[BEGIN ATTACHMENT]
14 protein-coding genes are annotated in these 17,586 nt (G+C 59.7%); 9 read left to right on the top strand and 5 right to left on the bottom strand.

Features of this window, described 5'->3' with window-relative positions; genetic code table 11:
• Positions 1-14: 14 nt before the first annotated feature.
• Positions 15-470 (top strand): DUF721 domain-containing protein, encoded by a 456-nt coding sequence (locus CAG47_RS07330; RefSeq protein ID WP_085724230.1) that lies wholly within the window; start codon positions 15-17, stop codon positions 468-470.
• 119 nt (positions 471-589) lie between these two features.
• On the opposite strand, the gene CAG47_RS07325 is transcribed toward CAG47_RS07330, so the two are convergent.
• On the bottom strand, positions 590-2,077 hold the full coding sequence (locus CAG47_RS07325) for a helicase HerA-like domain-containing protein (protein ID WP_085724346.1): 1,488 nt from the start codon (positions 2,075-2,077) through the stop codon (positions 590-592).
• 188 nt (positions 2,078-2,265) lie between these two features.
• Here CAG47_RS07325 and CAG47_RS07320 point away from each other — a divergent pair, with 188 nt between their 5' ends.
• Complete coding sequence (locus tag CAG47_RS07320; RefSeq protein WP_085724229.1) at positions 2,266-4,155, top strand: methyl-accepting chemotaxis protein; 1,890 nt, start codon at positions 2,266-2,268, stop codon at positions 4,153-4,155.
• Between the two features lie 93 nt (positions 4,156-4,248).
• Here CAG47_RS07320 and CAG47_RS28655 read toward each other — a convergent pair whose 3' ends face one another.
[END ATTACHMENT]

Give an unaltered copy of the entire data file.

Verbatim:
14 protein-coding genes are annotated in these 17,586 nt (G+C 59.7%); 9 read left to right on the top strand and 5 right to left on the bottom strand.

Features of this window, described 5'->3' with window-relative positions; genetic code table 11:
• Positions 1-14: 14 nt before the first annotated feature.
• Positions 15-470 (top strand): DUF721 domain-containing protein, encoded by a 456-nt coding sequence (locus CAG47_RS07330; RefSeq protein ID WP_085724230.1) that lies wholly within the window; start codon positions 15-17, stop codon positions 468-470.
• 119 nt (positions 471-589) lie between these two features.
• On the opposite strand, the gene CAG47_RS07325 is transcribed toward CAG47_RS07330, so the two are convergent.
• On the bottom strand, positions 590-2,077 hold the full coding sequence (locus CAG47_RS07325) for a helicase HerA-like domain-containing protein (protein ID WP_085724346.1): 1,488 nt from the start codon (positions 2,075-2,077) through the stop codon (positions 590-592).
• 188 nt (positions 2,078-2,265) lie between these two features.
• Here CAG47_RS07325 and CAG47_RS07320 point away from each other — a divergent pair, with 188 nt between their 5' ends.
• Complete coding sequence (locus tag CAG47_RS07320; RefSeq protein WP_085724229.1) at positions 2,266-4,155, top strand: methyl-accepting chemotaxis protein; 1,890 nt, start codon at positions 2,266-2,268, stop codon at positions 4,153-4,155.
• Between the two features lie 93 nt (positions 4,156-4,248).
• Here CAG47_RS07320 and CAG47_RS28655 read toward each other — a convergent pair whose 3' ends face one another.